And while that situation was a bit of an extreme, it wasn't that unusual. I saw, and see, this all the time. While the fairy tale of the poor kid that sees education as the way out of the hellhole he/she grows up in is well established in the American narrative, it is not realistic to expect kids to overcome their backgrounds on a regular basis--not to mention that higher education and upward mobility is a thing of the past, anyway. I was surprised, but not shocked, that the number was what it was, but even the district's statement that about 70% of the kids in the high school actually graduate seems high. There aren't really more than half of the kids in the high school invested in their education, and a similar proportion of parents, too.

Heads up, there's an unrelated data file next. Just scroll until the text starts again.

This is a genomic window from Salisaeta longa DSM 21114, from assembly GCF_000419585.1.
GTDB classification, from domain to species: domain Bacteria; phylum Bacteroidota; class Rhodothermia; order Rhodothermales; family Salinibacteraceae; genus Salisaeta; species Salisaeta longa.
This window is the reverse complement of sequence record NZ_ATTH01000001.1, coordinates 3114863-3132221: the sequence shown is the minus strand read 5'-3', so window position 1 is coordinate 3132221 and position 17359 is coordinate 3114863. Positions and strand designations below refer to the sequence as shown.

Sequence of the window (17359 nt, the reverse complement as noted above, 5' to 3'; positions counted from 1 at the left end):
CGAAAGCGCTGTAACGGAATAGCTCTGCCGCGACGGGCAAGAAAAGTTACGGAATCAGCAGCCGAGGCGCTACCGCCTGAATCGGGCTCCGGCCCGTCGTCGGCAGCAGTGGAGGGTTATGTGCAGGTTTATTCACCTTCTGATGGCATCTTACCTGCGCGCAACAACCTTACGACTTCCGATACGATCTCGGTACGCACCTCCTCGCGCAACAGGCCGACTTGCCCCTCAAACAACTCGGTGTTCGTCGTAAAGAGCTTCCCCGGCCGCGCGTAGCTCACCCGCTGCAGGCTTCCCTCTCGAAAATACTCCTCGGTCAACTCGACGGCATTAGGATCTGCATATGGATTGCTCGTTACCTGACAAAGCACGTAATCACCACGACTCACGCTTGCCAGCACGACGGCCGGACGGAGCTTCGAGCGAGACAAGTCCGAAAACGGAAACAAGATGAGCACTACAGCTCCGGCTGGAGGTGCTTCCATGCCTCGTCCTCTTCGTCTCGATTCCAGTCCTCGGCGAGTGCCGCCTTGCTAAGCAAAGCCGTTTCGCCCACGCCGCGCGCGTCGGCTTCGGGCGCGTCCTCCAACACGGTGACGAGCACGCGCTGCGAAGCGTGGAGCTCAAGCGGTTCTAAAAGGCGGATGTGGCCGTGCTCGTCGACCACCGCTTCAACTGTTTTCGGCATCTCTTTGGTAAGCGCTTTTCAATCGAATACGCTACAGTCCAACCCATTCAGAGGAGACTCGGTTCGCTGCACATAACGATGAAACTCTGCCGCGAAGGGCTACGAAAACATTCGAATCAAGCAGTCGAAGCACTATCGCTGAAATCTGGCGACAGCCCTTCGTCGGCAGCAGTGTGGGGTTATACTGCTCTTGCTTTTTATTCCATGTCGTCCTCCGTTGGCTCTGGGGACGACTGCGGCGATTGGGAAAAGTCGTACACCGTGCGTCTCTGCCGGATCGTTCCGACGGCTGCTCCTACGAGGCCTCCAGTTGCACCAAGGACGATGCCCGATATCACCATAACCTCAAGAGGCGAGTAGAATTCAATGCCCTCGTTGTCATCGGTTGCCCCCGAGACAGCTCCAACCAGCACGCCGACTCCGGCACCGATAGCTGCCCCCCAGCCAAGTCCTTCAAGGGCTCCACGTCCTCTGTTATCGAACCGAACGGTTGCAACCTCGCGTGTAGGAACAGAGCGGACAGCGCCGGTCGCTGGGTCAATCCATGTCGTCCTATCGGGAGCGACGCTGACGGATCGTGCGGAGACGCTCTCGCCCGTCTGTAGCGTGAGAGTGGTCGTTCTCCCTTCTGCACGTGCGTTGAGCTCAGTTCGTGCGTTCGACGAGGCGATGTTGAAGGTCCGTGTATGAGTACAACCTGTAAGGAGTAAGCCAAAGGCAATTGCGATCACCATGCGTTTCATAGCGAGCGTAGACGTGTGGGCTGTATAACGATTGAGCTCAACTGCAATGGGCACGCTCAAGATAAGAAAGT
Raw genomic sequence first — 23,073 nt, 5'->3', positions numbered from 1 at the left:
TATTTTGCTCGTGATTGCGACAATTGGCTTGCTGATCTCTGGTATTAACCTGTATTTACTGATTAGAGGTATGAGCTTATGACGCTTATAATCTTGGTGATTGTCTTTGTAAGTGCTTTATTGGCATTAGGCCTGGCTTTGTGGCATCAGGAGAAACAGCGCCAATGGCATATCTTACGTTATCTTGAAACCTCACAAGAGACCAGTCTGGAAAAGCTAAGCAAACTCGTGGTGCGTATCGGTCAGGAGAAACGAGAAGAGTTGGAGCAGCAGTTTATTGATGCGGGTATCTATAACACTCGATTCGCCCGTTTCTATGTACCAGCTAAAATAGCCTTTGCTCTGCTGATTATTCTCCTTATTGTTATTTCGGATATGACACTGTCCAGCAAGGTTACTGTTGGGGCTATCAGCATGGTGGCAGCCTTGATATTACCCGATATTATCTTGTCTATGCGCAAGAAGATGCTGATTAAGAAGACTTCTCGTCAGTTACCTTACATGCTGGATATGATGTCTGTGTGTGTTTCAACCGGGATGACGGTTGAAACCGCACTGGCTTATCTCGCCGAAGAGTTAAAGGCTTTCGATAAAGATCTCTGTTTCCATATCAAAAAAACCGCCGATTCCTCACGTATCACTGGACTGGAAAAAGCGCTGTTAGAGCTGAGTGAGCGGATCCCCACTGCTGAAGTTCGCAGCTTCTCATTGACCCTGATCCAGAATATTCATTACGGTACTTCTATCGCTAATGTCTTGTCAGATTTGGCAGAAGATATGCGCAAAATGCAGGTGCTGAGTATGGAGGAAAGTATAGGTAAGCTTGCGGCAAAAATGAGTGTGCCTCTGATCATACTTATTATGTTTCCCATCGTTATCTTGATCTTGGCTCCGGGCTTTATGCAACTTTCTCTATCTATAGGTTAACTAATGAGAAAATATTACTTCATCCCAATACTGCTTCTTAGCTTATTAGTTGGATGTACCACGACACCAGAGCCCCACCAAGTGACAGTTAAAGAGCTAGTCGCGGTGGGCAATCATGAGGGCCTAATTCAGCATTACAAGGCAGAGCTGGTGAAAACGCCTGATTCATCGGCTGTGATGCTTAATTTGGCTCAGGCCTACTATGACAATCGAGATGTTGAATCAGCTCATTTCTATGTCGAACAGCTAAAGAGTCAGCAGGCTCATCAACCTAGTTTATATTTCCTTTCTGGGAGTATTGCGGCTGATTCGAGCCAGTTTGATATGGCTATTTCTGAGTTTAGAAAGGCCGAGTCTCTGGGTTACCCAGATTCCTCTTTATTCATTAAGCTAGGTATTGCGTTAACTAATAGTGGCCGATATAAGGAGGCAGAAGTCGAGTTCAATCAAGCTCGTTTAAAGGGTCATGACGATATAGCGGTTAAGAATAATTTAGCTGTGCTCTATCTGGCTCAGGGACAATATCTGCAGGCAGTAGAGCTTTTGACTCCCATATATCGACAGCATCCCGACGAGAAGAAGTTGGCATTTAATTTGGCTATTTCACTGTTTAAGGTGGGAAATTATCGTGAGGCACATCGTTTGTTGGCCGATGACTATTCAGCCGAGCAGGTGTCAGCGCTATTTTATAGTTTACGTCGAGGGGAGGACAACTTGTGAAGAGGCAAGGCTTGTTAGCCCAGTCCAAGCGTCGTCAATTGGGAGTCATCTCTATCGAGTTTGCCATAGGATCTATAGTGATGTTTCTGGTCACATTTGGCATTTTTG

The smaller point is that even those of us that are invested in our kids' education, that pay attention to what happens in the school, have known for years that the academic programs at the high school level are lacking--and so is the way discipline is administered. Binghamton's program is OK if you have a high-needs kid, and OK if you have a really smart kid that is intellectually voracious and ambitious--and totally sucks for the kids in the middle of the bell curve. Truancy is often winked at, and the anti-bullying campaign breaks down because kids that engage in the behavior are not given meaningful consequences. The racial tension present in the community is very much reflected within the high school itself, especially among the female students. And Binghamton's school officials are well aware of these problems--but their solutions are ineffective and seem mostly designed to justify paying higher salaries to administrative positions, rather than actual teachers or innovative and effective programing. The few school officials and few school-sponsored programs that were effective a decade ago have been scrapped, and the outside initiatives the school has adopted have failed miserably.